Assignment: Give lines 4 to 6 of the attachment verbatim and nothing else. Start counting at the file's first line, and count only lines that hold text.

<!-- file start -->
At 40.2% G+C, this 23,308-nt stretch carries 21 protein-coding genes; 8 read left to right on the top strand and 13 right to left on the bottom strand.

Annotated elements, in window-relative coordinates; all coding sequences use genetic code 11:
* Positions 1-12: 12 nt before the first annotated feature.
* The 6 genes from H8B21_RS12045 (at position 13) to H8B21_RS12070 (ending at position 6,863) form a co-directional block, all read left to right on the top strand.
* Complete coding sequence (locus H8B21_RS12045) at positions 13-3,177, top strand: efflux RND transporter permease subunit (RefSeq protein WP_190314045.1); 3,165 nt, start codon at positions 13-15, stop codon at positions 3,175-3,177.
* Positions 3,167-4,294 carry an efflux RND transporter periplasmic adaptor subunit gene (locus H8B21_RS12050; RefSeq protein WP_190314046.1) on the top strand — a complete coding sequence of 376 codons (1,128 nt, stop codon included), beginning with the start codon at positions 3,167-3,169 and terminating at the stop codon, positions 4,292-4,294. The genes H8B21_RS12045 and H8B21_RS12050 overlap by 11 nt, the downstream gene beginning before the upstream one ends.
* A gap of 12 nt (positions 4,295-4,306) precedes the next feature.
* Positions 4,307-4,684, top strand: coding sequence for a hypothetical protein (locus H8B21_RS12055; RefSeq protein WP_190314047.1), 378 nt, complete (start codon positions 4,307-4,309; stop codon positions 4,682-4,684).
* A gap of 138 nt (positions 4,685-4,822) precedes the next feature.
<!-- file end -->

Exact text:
* The 6 genes from H8B21_RS12045 (at position 13) to H8B21_RS12070 (ending at position 6,863) form a co-directional block, all read left to right on the top strand.
* Complete coding sequence (locus H8B21_RS12045) at positions 13-3,177, top strand: efflux RND transporter permease subunit (RefSeq protein WP_190314045.1); 3,165 nt, start codon at positions 13-15, stop codon at positions 3,175-3,177.
* Positions 3,167-4,294 carry an efflux RND transporter periplasmic adaptor subunit gene (locus H8B21_RS12050; RefSeq protein WP_190314046.1) on the top strand — a complete coding sequence of 376 codons (1,128 nt, stop codon included), beginning with the start codon at positions 3,167-3,169 and terminating at the stop codon, positions 4,292-4,294. The genes H8B21_RS12045 and H8B21_RS12050 overlap by 11 nt, the downstream gene beginning before the upstream one ends.